Tag Archives: Paso Robles

Campground Review: Vines RV Resort, Paso Robles, CA

IMG_3352Campground Review Summary

  • Name: Vines RV Resort
  • Dates of stay: April 8 – 22, 2018
  • Location:  88 Wellsona Road, Paso Robles, CA 93446
  • Type of campground: Private / Sun RV Resorts
  • Cost:  $50.70/night, with PA discount
  • Additional fees: None
  • Stay limit: None
  • Accepts mail / packages: yes
  • Cell reception:  good (AT&T)
  • Website: https://www.sunrvresorts.com/resorts/west/california/vines/
  • Pros: Beautiful resort with great amenities, in the heart of wine country
  • Cons: moderately pricey

Full Review

This is, officially, our favorite RV resort yet. It is like staying in a hotel, except that you bring your own cottage with you! The sites are stamped concrete pads, surrounded by immaculately kept landscapinIMG_3348g.

The pool area includes two heated swimming pools plus a beautiful spa. There is a laundry facility, a work out room, several ballrooms (for guest functions) and a small general store. And the bathrooms, my goodness …. seriously it was just like a hotel bathroom, complete with chandeliers and individual shower rooms. I liked it so much, I took my showers there instead of in my own bathroom, and that’s saying something! They were absolutely the nicest RV bathrooms I have seen yet.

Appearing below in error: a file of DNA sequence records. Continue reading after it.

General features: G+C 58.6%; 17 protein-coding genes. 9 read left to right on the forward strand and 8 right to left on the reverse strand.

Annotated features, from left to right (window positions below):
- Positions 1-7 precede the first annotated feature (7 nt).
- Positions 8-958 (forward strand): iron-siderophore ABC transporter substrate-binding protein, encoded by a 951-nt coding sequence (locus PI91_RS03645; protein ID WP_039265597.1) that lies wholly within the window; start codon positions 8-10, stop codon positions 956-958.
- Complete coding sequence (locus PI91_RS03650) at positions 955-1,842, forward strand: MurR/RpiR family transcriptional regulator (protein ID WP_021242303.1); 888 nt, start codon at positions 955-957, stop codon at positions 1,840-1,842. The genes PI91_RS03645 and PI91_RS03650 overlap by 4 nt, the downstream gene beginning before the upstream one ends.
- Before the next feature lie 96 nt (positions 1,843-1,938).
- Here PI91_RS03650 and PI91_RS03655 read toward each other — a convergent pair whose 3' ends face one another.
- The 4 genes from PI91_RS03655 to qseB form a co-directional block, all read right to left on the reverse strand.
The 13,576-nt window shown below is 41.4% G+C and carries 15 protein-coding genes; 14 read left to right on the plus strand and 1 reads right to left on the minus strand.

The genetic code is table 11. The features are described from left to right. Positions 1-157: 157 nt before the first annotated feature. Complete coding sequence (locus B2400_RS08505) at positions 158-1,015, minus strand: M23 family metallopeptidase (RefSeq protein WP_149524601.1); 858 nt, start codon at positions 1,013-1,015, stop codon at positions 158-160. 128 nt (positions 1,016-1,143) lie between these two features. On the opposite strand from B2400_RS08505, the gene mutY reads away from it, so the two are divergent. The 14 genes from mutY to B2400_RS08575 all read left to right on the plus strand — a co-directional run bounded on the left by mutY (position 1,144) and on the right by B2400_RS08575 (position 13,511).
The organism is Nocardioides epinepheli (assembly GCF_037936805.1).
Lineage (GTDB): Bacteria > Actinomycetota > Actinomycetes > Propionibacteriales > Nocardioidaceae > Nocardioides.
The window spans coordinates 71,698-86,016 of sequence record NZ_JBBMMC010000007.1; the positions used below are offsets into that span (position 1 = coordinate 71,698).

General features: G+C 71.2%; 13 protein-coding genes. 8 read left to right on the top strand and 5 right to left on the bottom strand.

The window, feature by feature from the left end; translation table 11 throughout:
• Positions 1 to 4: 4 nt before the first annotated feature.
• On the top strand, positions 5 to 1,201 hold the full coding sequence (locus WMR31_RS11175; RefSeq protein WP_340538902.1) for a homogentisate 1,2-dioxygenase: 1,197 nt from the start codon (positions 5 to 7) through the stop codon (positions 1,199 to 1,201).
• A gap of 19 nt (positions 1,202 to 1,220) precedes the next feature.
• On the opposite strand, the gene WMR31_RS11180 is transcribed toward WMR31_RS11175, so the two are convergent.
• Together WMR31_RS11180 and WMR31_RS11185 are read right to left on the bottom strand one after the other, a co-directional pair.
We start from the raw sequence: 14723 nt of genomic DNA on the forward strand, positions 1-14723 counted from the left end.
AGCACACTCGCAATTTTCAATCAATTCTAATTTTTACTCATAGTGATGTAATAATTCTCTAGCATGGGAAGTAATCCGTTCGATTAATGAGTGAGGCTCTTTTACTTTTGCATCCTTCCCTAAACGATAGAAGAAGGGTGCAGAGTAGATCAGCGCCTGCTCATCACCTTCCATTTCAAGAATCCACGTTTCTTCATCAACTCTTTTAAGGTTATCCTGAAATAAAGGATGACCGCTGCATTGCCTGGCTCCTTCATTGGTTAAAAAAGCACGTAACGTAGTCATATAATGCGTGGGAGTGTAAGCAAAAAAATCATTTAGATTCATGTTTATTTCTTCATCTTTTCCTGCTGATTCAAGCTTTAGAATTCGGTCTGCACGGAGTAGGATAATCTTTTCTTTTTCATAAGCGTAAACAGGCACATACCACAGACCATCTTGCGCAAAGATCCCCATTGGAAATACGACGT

The resort also offers cabin rentals, making it a great place for non-RV-ers to stay on property with their RV-ing friends and family. Just sayin’. According to their website, 1 bedroom cottages (sleeps 6) start at about $155/night.

IMG_3354We had the usual full hookup site with 50 amp electrical service, water, and sewer. Cable TV hookup was provided, but there were so many over the air channels available plus our Direct TV satellite feed – we just didn’t bother. Wifi was available, but our AT&T hotspot signal worked just fine. Site length was just right to accommodate the truck in the back and motorcycle in front. We also had a small patio with a picnic table.

The gate rate for the resort is not cheap – $75/night for our pull through site. However, they accept Passport America for weekdays, which brought our overall cost to a little over $50/night. I didn’t investigate long term (monthly) stays, which may be cheaper.